The Rise and Fall of Anonymous

Following my previous blog on Francopol 2011, here are some data and slides from my own talk on the Anonymous Group.

Anonymous circles are not the only component of hacktivism, merely a loose collection with the highest media profile. Other representatives of this informal protest movement include the “Indignants,” who use social networks around the world to promote their demonstrations; the “Telecomix,” who act to restore free Internet access in some Middle East countries whenever the local authorities attempt to silence its opponents; and the diverse cyberarmies that boast of working hand in hand with their governments.

I got to the heart of the matter by showing that since the beginning of the Anonymous/WikiLeaks saga, many have preferred denouncing others over working for solidarity:

  • In June 2010, Adrian Lamo spoke to Wired magazine about Bradley Manning
  • On December 30, 2010, Jester (calling himself a hacktivist for good) revealed on a (slightly blurred) document some personal data about people who took part in the December 9 Operation Payback
  • On February 6, 2011, a document regarding Aaron Barr (at that time CEO of HBGary Federal) was made public (along with 130 names or pseudonyms)
  • On March 21, 2011, Backtrace Security distributed its own list (with 80 names or pseudonyms)
  • On May 9, 2011, “Ryan” published a list of 650 pseudonyms/IP+ISP pairs

And let’s not forget all the exposed private data (addresses, phones, pictures, legal or illegal hobbies, family life information) exposed by people from the various tiny groups searching for LulzSec members.

Roughly 230 people have had a part of their lives revealed since January 1. Most are from the United States, Germany, and the United Kingdom.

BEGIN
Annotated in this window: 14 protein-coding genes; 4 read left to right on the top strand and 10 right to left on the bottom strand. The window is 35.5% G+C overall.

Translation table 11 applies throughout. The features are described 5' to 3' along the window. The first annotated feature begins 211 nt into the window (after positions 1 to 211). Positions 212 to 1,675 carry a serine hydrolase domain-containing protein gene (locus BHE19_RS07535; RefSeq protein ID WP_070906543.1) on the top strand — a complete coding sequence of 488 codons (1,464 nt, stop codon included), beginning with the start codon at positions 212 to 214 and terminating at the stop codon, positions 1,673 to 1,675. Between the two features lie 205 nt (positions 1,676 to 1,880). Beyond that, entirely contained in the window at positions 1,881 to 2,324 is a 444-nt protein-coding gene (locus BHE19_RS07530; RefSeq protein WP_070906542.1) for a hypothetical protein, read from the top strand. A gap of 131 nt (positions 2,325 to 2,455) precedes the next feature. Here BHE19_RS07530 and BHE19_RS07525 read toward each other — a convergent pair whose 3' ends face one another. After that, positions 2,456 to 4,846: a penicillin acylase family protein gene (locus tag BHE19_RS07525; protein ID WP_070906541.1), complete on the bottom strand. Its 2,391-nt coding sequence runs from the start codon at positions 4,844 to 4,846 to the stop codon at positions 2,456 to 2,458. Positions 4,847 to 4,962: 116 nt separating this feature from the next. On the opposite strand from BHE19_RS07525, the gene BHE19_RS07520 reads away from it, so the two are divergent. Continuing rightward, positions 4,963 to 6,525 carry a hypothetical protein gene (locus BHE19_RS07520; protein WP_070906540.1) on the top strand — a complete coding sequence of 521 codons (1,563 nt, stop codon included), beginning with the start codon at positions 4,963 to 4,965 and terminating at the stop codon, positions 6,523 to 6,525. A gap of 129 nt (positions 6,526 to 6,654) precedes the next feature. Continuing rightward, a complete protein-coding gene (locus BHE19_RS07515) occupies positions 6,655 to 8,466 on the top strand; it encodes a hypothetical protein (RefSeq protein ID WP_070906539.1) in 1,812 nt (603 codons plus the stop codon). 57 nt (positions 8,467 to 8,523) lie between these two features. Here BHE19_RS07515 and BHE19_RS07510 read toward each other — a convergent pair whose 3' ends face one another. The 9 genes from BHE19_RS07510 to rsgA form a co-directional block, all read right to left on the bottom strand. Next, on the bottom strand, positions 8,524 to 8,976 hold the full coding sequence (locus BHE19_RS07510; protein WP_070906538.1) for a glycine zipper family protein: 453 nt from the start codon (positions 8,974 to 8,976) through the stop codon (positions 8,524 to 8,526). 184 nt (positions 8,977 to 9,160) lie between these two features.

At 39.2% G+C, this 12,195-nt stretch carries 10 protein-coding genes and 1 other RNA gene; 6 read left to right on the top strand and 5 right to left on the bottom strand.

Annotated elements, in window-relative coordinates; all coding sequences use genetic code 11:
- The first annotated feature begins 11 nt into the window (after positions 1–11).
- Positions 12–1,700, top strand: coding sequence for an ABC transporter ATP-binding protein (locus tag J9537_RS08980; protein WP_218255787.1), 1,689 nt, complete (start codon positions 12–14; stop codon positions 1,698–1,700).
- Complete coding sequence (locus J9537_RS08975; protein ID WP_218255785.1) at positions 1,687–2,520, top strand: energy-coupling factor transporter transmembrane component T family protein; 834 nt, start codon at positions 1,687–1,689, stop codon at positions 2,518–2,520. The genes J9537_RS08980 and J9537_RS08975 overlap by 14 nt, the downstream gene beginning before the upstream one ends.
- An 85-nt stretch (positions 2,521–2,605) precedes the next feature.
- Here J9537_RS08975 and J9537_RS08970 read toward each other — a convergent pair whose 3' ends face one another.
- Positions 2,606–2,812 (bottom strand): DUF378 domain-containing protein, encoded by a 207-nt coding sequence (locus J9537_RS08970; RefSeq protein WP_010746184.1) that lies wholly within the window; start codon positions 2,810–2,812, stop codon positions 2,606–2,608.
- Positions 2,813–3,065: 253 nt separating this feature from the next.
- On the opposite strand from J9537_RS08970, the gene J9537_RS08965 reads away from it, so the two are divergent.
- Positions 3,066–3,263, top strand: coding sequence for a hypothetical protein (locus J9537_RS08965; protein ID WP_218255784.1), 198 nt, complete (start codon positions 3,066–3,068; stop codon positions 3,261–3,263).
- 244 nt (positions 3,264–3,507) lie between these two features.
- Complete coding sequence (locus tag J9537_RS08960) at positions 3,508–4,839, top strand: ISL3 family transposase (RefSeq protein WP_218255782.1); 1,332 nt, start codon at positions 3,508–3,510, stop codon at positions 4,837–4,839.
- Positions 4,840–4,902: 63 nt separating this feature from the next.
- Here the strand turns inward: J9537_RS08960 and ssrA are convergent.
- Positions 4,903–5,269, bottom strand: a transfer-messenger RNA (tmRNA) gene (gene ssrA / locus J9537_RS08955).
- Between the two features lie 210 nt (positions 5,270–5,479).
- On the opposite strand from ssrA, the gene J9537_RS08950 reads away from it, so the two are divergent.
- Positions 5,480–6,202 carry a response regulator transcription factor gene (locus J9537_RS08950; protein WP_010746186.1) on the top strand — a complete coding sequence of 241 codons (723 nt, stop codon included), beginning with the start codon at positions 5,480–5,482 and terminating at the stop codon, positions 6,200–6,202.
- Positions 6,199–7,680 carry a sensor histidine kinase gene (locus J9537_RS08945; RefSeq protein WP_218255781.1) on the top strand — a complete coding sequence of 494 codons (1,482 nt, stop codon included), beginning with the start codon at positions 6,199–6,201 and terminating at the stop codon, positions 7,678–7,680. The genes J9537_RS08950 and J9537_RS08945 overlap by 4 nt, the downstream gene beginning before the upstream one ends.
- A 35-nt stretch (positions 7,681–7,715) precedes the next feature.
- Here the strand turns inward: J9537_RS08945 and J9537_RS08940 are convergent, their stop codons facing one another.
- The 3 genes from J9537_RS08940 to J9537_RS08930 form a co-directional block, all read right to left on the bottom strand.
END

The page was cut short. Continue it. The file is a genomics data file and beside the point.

Even if the following figures have to be considered just as “trends,” we can see that there is nobody from Eastern Europe. During this time, we note that some doors opened by Anonymous have offered opportunities to Eastern cybercriminals to improve their businesses.

In the second part of my talk I discussed police interventions as they were reported in the news during the same period. The next slide confirms the young age of many actors in this field. It also shows us which countries are the most active.

I don’t have enough space in this blog to go into detail on the relationship between public denunciation and police success. But, as I explained to my audience in Quebec, I am not convinced that these accusations helped the authorities. Quite the reverse, I imagine they were more confusing than useful. And to cap it all, I remember the media questioning after some of these arrests and the need by the police to demonstrate they were not wrong.

To conclude, let’s say that this hubbub and these arrests demonstrate that those who started the WikiLeaks battle (the former Anonymous), seem to have been corrupted by various young hacker apprentices whose motivation is often vague. This trend was predicted, in May, by Barrett Brown, a former media-friendly Anonymous spokesperson.

And the recent operations Invade Wall Street (on October 10, separate from Occupy Wall Street) and Destroy Facebook (on November 5) are not helping to clarify the situation.